What does a degree in Greek and Roman Civilization at Maynooth include?

The undergraduate BA degree is composed mainly of modules on the literature and history of Greek and Roman societies. Most modules work through translations only. But the degree also includes options for studying the ancient languages in second and third year (see links below). 

Over three years, among the authors studied are such timeless “classics” as Homer, Sappho, Sophocles, Thucydides, Plato, Cicero, Catullus, Ovid, Virgil, Tacitus, and St Augustine. In reading these authors in English translation, we gain some familiarity with the major literary genres which the ancients gave to the modern world - including epic drama and lyric poetry, as well as history and philosophy.  In addition, the periods of time covered are some of the most important and influential in western history: classical Athens with its flourishing democracy and empire; Alexander the Great, with his astonishing conquests and long-term influence; late Republican Rome and the subsequent age of Augustus; and the Roman empire at its height, as it dominated and shaped the whole Mediterranean world, from Scotland to the Sahara. The degree also includes modules on ancient mythology and art, ancient philosophy, Greek law and political theory, Roman law, Roman slavery, women in antiquity, and the reception of antiquity in modern Ireland and in contemporary literature and film. In all, the degree offers a wide-ranging and balanced education in many aspects of Greek and Roman civilizations and their aftermath.

For an overview of the ancient world, here are two short videos on:

Ancient Greece [18 mins.]

Ancient Rome [20 mins.]

Interested in studying  Latin?

For two thousand years Latin was the premier language of the European continent. From Latin came Spanish, French, Italian and Romanian, while after the Norman Conquest of England, Latin-French words have come to make up some 60% of modern English vocabulary. This makes Latin of great advantage and interest to students of English, modern Romance languages, and of Indo-European languages in general, while the study of Latin grammar and syntax provides a perfect foundation for other language learning. Because of its long and extensive use, Latin has had vast influence on literature, politics and religion. As a result, it makes an excellent companion to other studies, especially English, history, philosophy and theology.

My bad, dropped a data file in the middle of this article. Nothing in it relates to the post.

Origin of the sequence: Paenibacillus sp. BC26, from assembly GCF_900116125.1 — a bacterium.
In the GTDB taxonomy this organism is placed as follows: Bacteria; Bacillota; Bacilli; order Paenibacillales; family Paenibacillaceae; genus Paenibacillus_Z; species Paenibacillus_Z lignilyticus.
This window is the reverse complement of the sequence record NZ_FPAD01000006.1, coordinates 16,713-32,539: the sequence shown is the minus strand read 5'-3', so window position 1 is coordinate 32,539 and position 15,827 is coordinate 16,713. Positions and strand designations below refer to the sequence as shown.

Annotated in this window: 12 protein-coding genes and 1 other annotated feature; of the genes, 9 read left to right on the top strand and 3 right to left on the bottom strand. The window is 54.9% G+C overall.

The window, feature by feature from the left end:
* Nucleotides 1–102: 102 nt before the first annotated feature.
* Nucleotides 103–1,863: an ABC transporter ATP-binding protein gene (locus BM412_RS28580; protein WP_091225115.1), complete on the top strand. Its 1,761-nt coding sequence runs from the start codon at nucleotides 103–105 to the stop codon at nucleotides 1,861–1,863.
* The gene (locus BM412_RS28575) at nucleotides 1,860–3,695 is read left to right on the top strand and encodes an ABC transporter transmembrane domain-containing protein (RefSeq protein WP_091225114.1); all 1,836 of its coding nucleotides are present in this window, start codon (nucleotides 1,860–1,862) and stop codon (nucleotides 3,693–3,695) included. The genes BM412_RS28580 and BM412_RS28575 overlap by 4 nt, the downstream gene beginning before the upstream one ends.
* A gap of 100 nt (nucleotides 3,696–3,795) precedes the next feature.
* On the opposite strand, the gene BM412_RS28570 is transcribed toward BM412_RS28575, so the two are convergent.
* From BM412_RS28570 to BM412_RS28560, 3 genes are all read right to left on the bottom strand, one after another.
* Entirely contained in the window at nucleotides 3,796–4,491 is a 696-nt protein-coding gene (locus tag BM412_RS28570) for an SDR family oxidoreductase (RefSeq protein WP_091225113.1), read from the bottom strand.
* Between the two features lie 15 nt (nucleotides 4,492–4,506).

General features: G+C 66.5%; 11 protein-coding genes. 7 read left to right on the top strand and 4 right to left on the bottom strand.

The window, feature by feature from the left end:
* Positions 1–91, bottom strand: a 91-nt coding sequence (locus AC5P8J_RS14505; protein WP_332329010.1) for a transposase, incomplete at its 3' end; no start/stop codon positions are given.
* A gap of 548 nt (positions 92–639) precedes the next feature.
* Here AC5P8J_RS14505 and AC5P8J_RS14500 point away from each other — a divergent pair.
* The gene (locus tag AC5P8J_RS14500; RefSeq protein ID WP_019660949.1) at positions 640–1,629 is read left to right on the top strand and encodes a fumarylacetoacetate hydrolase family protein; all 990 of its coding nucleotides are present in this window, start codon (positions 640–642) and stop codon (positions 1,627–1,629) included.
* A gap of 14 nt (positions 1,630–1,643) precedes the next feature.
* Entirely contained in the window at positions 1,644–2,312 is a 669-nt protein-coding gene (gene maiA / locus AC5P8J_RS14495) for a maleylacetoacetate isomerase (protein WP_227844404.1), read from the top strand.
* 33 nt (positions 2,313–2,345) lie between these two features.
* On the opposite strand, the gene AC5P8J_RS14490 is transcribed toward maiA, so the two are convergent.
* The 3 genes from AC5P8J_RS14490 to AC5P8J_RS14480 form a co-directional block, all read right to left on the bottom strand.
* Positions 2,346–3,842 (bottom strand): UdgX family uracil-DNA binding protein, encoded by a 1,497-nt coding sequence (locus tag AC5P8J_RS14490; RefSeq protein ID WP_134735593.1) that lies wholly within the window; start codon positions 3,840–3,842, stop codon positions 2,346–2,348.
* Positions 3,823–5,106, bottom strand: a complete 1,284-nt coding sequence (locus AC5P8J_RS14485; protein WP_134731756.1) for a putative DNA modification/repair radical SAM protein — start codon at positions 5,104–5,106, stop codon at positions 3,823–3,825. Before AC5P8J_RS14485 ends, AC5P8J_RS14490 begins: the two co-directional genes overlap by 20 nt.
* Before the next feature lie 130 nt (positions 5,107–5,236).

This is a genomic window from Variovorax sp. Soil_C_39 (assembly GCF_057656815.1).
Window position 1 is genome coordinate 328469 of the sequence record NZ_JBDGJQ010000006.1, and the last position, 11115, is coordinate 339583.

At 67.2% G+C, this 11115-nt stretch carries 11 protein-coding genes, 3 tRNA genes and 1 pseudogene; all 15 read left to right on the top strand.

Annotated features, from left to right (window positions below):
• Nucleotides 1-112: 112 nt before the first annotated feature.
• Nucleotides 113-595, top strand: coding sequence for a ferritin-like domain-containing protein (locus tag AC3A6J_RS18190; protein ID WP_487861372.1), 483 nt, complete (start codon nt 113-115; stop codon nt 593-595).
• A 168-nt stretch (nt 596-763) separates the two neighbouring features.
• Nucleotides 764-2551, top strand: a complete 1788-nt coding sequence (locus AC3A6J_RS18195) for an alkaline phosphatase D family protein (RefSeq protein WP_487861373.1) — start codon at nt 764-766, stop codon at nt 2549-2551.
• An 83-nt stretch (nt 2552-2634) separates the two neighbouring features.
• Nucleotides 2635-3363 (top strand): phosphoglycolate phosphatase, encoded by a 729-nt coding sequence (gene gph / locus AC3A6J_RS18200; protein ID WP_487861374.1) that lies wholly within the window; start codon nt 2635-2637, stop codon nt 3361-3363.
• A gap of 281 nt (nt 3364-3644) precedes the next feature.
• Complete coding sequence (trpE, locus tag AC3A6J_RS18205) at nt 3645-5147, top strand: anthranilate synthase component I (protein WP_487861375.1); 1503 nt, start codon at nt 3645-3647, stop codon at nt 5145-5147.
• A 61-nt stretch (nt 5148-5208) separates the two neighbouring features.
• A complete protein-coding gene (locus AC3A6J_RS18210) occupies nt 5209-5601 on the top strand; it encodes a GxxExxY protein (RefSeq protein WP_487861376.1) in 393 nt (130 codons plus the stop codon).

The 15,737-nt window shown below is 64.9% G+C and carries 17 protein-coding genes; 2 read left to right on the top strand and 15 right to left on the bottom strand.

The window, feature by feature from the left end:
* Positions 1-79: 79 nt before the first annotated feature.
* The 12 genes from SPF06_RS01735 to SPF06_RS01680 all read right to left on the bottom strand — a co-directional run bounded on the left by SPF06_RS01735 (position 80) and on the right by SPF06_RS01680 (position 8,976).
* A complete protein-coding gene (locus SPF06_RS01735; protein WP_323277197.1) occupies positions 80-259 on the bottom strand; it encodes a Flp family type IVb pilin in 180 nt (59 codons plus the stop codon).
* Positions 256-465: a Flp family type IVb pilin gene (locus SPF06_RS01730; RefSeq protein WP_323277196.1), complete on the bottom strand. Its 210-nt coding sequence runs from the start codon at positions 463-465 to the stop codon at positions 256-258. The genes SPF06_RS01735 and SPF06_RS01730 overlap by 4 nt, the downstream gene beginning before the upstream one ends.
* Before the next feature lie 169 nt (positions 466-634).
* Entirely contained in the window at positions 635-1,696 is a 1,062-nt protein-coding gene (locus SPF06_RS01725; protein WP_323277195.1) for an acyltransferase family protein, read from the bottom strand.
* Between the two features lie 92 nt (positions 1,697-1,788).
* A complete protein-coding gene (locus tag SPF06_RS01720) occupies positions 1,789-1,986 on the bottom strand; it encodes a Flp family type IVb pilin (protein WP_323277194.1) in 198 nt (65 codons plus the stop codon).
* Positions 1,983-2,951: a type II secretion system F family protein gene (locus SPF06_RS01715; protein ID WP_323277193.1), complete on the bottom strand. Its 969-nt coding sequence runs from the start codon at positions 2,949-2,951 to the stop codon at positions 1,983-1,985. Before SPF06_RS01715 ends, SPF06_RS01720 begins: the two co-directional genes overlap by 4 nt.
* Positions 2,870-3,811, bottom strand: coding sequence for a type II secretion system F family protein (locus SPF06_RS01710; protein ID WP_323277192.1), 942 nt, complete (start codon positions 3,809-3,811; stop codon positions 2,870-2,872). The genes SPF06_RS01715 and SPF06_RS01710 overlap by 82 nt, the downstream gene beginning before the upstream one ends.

For modules in Latin, search for GC298a, GC298b, GC299a, GC299b in Coursefinder

Interested in studying Ancient Greek?

What have the Greeks done for us? Mythology, architecture, poetry, philosophy, mathematics, biology, psychology, history, politics—all these are Greek words, and in some cases, essentially Greek inventions. Mythical and historical figures like Achilles, Odysseus, Pericles, Sophocles, Socrates, Plato, Alexander the Great continue to inspire the contemporary imagination, from the movie Troy to Seamus Heaney’s “Theban” plays to Mark Zuckerberg’s private reading. Simply stated, the Greeks laid the foundations for European culture, and to study ancient Greek is therefore not to study a “dead” language: it opens a window onto an impressively rich period of human history, one that continues to resonate today. Even as a non-spoken language, ancient Greek is incredibly beautiful, flexible and expressive. If you are interested in languages and poetry, then Greek is a must!

For modules in ancient Greek, search for GC227 and GC228 in Coursefinder